To me, scapegoating is just a special case of signaling behaviour. I read a letter about marriage by a Christian woman a few days ago. She basically said that no marriage can be happy unless both husband and wife put Christ first, and it struck me as interesting for its obvious falsity. Maybe this woman was just so sheltered that she had never met a non-Christian couple that were happily married; at the very least, she must have known Christians with bad marriages. More to the point, in this day and age, it's really quite easy to check whether this claim is true, and even minor research would quickly bring convincing counterexamples to light. However, despite this belief apparently being important to the author, she had apparently taken no steps to check if it was true, so her behaviour strongly suggests that it's truth was not of primary importance. Instead, the purpose of her belief appeared to be just signaling what she valued and what group she was loyal to.

Jeff writes:

The optimal scapegoat is nebulous and intentionally ill-defined. Think of feminists railing against "the patriarchy." The term refers to no easily-identifiable group of people: there was/is nobody who goes around calling themselves a patriarch, nor anybody in particular that feminists sought to derisively label as a "patriarch." Am I a part of the patriarchy? Is Bryan? What does one have to do to become part of the patriarchy or to avoid it? What could the patriarchy do to spare themselves the wrath of feminists?

The ambiguity arises from the fact that what is really despised is a set of cultural norms, and the feminist's ire is directed at those who supposedly maintain and enforce those norms, which could be almost anybody.

Peter writes:

A scapegoat has to be resilient. Not much fun if the scapegoat disappears after the first criticism.

Becky Hargrove writes:

Let's hear it for resilient scapegoats! Especially when they find themselves in environments that clearly need to change.

Brendan writes:

An optimal scapegoat has had a prior belief completely rejected by subsequent evidence.

Social scientists- Marxism
Social conservatives- Creationism
Evo biologists- Eugenics
The Church- Take your pick
Environmentalists- Too many wrong doomsday predictions

Ken B writes:

By society do you mean wider society, or the scapegoater's social set? because I'd say the social set criterion is more important. I know people who still scapegoat Reagan and FDR, who are rather popular more broadly.

Andy Hallman writes:


The optimal scapegoat is nebulous and intentionally ill-defined. Think of feminists railing against "the patriarchy." The term refers to no easily-identifiable group of people: there was/is nobody who goes around calling themselves a patriarch, nor anybody in particular that feminists sought to derisively label as a "patriarch."

This may be true in the case of feminism, but aren't most scapegoats easily identifiable? Consider these common scapegoats: immigrants, minority races, Jews, Muslims, trial lawyers, lobbyists, CEOs, labor unions, big corporations, foreign corporations, foreign countries. Are these really nebulous concepts? They seem pretty concrete to me.

MikeP writes:

They may be identifiable as a group, but the actual scapegoats among the group are less identifiable and more nebulous and distant.

When people talk about immigrants being a problem, they don't talk about their gardener -- only the nebulous concept of "too many immigrants".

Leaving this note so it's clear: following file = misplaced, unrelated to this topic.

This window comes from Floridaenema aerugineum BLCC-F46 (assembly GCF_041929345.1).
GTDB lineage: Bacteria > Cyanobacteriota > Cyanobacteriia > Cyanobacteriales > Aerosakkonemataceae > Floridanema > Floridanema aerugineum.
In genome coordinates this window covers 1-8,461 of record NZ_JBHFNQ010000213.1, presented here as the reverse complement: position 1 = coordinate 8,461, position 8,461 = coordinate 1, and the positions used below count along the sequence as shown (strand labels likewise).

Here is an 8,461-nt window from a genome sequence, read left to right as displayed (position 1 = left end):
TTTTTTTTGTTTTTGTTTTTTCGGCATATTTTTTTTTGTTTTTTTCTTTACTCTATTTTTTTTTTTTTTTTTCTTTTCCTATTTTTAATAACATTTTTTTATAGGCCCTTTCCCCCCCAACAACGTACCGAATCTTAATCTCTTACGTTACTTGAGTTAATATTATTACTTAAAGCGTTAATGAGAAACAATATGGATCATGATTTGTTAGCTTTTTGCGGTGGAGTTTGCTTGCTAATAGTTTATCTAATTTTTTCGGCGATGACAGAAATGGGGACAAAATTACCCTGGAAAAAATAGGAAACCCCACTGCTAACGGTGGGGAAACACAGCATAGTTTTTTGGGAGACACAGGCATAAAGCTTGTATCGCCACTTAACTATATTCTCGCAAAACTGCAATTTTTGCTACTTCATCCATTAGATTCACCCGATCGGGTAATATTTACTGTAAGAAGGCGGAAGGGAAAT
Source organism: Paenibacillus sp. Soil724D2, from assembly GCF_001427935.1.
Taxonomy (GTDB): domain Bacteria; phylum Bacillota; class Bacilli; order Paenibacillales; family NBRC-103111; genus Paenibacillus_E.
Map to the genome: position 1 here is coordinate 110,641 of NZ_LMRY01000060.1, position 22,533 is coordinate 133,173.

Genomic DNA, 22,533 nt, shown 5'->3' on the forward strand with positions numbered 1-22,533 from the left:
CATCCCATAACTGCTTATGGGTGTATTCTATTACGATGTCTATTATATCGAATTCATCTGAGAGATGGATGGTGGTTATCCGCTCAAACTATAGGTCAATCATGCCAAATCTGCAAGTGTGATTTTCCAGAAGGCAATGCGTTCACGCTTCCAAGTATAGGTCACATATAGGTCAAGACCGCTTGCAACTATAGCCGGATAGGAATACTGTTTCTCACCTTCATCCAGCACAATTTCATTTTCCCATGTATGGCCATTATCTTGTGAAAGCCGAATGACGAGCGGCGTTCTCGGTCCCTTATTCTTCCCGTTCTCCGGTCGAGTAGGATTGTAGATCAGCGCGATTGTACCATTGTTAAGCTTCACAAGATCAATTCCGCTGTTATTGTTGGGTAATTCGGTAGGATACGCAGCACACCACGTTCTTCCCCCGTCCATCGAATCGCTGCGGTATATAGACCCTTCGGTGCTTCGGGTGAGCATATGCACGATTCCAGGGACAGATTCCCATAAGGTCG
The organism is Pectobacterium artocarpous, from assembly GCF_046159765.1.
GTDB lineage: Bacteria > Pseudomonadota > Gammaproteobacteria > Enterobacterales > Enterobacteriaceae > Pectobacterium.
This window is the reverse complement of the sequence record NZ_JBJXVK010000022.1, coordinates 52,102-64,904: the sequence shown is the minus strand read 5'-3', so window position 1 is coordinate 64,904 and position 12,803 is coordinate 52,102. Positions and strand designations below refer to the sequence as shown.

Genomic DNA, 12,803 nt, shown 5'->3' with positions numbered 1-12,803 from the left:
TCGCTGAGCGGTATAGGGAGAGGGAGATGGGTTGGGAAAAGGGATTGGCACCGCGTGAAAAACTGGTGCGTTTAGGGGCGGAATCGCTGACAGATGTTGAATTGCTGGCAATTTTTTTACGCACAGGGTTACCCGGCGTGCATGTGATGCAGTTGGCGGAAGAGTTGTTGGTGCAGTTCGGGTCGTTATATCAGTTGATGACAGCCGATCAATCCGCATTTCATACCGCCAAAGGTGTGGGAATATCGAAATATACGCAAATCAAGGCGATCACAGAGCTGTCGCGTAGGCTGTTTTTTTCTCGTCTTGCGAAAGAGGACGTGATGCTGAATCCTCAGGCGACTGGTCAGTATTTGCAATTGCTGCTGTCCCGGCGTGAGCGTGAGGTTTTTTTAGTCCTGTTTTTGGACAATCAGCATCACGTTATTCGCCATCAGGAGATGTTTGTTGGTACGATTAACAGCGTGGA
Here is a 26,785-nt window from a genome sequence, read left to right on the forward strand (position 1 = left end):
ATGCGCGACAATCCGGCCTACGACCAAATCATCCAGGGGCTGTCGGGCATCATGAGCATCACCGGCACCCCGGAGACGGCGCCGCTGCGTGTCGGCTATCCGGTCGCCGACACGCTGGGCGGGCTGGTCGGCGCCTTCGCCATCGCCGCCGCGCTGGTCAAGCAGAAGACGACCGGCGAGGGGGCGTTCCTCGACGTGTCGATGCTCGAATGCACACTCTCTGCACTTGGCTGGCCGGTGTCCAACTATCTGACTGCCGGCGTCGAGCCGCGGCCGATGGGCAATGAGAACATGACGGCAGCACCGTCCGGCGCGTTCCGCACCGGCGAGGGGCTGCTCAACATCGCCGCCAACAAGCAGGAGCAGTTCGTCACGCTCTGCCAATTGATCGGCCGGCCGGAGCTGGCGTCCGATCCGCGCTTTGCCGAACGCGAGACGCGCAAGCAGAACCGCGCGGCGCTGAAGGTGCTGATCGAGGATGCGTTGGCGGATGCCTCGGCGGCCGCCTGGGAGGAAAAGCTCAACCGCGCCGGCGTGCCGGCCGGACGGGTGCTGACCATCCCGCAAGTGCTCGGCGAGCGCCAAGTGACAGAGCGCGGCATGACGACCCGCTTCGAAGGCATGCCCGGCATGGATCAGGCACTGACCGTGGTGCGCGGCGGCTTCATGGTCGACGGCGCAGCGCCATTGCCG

Similarly, the minorities they know personally aren't seen as scapegoats -- only minorities as nebulous groups.

My lawyer is great! Trial lawyers as a group are great scapegoats.

Etc., etc.

Andy Hallman writes:

Good point, MikeP.

Reinhardt writes:

MikeP writes:

An optimal scapegoat must be someone you don't actually associate much with. Many more people blame Congress for the nation's troubles than blame their districts' respective representatives.

I agree with Mike's comment and the similar comments made by other people but to me this implies that the problem isn't the scapegoats, it is the people making this assumptions of groups, ideas, etc. they do not associate much with.

Thus, I think the scapegoats are random but the people or the groups (group think anyone?) are less random. It would be fun to make a regression out of this to hypothesize the relationships between them.

Bob Robertson writes:

It could very well be that the person looking for a scapegoat is doing so because they don't have any other option.

Consider that the problem is govt itself. The institution of coercion, by doing ANYTHING, causes problems.

Since it is emotionally/intellectually impossible for some people to overcome their fundamental belief that govt is "good", there must be some reason that govt is "bad" in this case.

So they look around and find that the individuals/groups that are involved in govt are the next layer (after the institution itself) and grasp upon that as the only "possible" explanation, thus creating scapegoats without knowing that that is what they are doing.

Sam writes:

The optimal scapegoat will be a True Scotsman; that is, if a reasonable third party points out that person X does not really cause problem Y, then the scapegoater can say, "That's not the X I'm talking about" or "That's not a real X".

Example, possibly humorous. My brother-in-law used to blame everything on Republicans, including bad driving. One day I was with him in Santa Monica, CA and he started complaining about the bad drivers and Republicans in Santa Monica. I pointed out that the population of Santa Monica voted over 95% Democratic at all levels. He agreed, but said that they were _secretly_ Republicans who voted Democratic just for camouflage.